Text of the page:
|Tal Nutag||Songs and Improvisations from the Mongolian grassland|
I met Urna Chahar-Tugchi and her german husband Robert Zollitsch at the Jazzfestival 94 in Beijing. Now they live in Berlin, so we have a chance to enjoy her concerts more often.
Urna Chahar-Tugchi talks about herself and Tal Nutag (Mongolian: grasslands)
My homeland is the Ordos district, a high plateau in westen Inner Mongolia belonging to China. It was there that I was born in the last winter month of 1968 into a humble family of livestock farmers. As a child I looked after lambs on the sand dunes with the neighbouring children. Sometimes we lost track of our flock whilst playing. So to gather them again we tossed lumps of sand into the air. In this way we sometimes caused whole sandbanks to collapse. Later I looked after calves in the plains fo Shirdegiin Tsaidam where the thick grass grows tall. And so the first ten years of my childhood quickly passed.
In my country it is customary for children to attend a day-school when they reach the age of ten. My parents now expected this of me. I got on my horse, presented myself at the neighbouring house-hold and began to learn the Mongolian alphabet. Where I come from, 'day-school' means a particuliar family where all the local children gather to receive instruction in writing. Later on I went to a 'middle-school'. It was too far away to ride to every day, and so from then on I only got to visit my parents for one or two days every fortnight.
The school was run with with the strictest discipline. Each morning, as soon as the sun rose, we had to get up out of our warm beds and go to lessons. I twas no longer the bleating of sheep and lambs and the lowing of cattle which awoke me bit the clanging of the school bell.
The years passed quickly. Soon I finished 'middle-school' and set my thoughts on studying. I got in the train - for the very first time in my life - and travelled to Shanghai. There I was, a simple twenty-year-old Mongolian peasant girl, wanting to matriculate at the conservatoire and unable to speak a single word of Chinese! So I diligently learned the language, took lessons on the chinese 'Yangquin' (hammered dulcimer) and was eventually admitted in 1990 to the Institute of Traditional Chinese Music at the Shanghai Conservatoire. I was fascinated by the student life and getting to know was still for me the foreign Chinese culture proved to be an important experience.
During my studies of the basics if music-theory I returned more and more to my Mongolian roots. At the same time I realized that to enable myself to use the musical traditions of other countries in a creative way, I had first to get to know the international music cultures better. I have been singing the folk songs of my homeland Ordos in public since 1994. Our life moves in with each new day, and I consider that our national arts should also continue to develop. The folk songs I interpret here are not accompanied by the native folk fiddle and 'Shanz' as is usual, but by the Bavarian zither and the classical guitar. A novel and striking effect is thereby produced.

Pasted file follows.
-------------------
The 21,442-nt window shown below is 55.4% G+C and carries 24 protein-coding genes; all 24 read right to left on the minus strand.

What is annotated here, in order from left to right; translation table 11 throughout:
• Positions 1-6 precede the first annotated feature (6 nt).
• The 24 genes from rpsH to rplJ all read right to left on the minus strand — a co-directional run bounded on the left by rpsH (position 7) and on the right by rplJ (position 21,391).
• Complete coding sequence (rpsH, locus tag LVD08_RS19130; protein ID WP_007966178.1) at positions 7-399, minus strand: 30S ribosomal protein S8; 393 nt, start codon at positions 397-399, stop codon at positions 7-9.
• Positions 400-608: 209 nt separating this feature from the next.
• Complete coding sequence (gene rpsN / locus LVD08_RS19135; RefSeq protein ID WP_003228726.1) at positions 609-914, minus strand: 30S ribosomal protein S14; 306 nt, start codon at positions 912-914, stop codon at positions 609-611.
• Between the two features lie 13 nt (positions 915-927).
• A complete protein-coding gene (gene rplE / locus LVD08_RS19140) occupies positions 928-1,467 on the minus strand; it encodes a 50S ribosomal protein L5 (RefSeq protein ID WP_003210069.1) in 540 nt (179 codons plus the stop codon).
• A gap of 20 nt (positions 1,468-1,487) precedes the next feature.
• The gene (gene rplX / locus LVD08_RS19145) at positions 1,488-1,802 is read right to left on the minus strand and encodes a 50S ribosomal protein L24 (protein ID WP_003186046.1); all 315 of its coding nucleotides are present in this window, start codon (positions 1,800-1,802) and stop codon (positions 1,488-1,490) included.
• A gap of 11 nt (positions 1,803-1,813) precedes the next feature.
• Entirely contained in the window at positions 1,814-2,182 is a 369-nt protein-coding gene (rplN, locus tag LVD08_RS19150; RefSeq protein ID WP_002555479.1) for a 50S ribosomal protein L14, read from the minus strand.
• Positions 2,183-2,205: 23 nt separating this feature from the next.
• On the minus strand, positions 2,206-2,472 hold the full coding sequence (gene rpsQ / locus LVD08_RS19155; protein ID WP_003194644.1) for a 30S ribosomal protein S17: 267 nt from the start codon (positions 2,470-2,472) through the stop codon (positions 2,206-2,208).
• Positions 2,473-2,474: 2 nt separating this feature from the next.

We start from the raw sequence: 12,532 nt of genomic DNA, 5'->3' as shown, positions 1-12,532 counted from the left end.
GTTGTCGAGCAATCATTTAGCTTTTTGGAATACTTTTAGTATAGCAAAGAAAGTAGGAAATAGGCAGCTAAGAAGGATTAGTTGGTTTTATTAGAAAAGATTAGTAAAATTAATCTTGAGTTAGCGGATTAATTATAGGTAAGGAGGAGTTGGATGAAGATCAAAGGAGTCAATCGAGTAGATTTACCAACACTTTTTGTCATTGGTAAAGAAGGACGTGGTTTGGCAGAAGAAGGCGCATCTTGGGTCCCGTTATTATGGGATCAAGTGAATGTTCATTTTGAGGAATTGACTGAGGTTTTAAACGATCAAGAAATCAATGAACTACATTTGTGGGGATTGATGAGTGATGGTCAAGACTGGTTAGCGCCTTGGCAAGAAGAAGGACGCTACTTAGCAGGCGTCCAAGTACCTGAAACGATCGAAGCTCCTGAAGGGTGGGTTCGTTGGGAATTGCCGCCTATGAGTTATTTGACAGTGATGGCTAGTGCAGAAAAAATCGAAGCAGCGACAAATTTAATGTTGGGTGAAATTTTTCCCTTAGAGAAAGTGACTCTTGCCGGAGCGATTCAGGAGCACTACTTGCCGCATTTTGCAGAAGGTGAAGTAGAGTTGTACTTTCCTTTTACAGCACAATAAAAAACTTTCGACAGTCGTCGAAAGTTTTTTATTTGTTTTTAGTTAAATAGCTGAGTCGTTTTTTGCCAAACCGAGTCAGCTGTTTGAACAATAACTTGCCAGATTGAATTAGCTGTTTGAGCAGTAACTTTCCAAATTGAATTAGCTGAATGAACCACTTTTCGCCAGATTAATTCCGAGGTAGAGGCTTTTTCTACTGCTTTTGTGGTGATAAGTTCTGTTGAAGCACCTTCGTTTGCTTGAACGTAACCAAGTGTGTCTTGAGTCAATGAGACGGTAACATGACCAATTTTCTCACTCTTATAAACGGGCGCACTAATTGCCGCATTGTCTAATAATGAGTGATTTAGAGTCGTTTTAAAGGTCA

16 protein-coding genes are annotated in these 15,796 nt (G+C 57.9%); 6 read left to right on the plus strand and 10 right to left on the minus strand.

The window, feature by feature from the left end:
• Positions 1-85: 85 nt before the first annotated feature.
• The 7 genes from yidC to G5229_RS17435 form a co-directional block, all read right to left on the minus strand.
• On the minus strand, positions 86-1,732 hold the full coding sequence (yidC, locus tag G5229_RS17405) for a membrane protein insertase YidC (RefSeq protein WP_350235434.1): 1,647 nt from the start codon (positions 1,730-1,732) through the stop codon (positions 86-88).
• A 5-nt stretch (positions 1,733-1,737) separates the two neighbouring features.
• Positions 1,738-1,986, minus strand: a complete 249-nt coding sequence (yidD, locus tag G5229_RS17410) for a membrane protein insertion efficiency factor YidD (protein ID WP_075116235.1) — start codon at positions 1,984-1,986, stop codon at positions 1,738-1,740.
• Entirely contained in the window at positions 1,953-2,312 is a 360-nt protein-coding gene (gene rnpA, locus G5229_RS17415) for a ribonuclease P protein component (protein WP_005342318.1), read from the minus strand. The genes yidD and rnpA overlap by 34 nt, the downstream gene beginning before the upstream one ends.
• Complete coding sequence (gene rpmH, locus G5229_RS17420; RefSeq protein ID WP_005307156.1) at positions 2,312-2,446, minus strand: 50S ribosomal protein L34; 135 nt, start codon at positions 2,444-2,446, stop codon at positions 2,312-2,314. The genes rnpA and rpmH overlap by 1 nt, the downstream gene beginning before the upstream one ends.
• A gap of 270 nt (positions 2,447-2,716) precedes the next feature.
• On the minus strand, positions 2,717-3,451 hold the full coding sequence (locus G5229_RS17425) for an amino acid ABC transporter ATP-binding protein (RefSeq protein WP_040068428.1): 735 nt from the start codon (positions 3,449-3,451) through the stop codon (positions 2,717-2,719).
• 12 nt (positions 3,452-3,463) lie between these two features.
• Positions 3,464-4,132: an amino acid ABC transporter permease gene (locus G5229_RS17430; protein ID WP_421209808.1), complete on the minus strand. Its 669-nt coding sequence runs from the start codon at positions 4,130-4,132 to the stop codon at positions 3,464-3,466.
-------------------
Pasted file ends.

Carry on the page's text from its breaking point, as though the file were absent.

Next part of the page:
The Ordos district has been dubbed the 'Sea of Songs' by its inhabitants. I am very happy to have been born in this particuliar part of the world. In my homeland is no-one who doesn't know our folk music. Its range is endless and the songs are sung everywhere - in the open air, tending the cattle, whilst riding. So it was that I grew up in a sea of wonderful melodies, fairy-tales and legends.
"O my Ordos,
deep in whose breast I live,
O mother and father,
who surrounded me with their love,
who accompanied me on my way with their spirit...."
These were my teachers and from them I learned the art of singing.
To acquaint you with the songs of my distand homeland I present you with my first CD. It is my ardent hope that in listening to it you may get an impression of some of the colours and scents of my homeland.
Robert Zollitsch, born 1966 in Munich. First zither lessons at the age of eight. Studied musicology and music-theory in Munich and Berlin. Performed as soloist in concerts in Tallin,
1993/1994 received a DAAD scholarship to study the Chinese zither "Guquin" in Shanghai.
December 1993 production of CD "Shesh" with ensemble of the same name.
January 1994 production of CD "Zanskar - Solos and Duos for Zither" in collaboration with Oliver Kälberer (KlangRäume CD 30130).
1995 composition scholarship of the government of Berlin / Brandenburg.
Oliver Kälberer, born in 1964 in Ulm. Studied guitar in Würzburg with Hans Koch and composition in Munich with Prof. Dieter Acker. 1990 Graduates' scholarship.
Additional instruments: mandolin, sitar, double bass, piano, percussion and voice (bass). Since 1993 guitar and mandolin teacher and director of "Ensemble Roggenstein". Teaches regularly at seminars for music-theory and conducting. Guest conductor with various European orchestras of plucked instruments (e.g. with the "Classic Domra" Ensemble from Voronezh / Russia). Periods of study in India.
Songs and Improvisations from the Mongolian grassland
Urna Chahar-Tugchi, voice
Robert Zollitsch, zither, guquin, guitar
Oliver Kälberer, guitar, mandolin, voice
© 1995 Klangräume
Musikproduktion - Verlag
Urna has her own homepage now: www.urna.de
There you will find all contact- and concert-information.
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This file has been updated August 15, 2000.
© I took the potos from the CD-Cover and the text from the CD-Booklet. So all copyrights ly by the authors and photographers, who are mentioned in the CD-booklet. As this page is a surprise and present to Urna, I didn't ask her before, but I think, she will agree with the publication of this page.
All further responsibility lies at my side.
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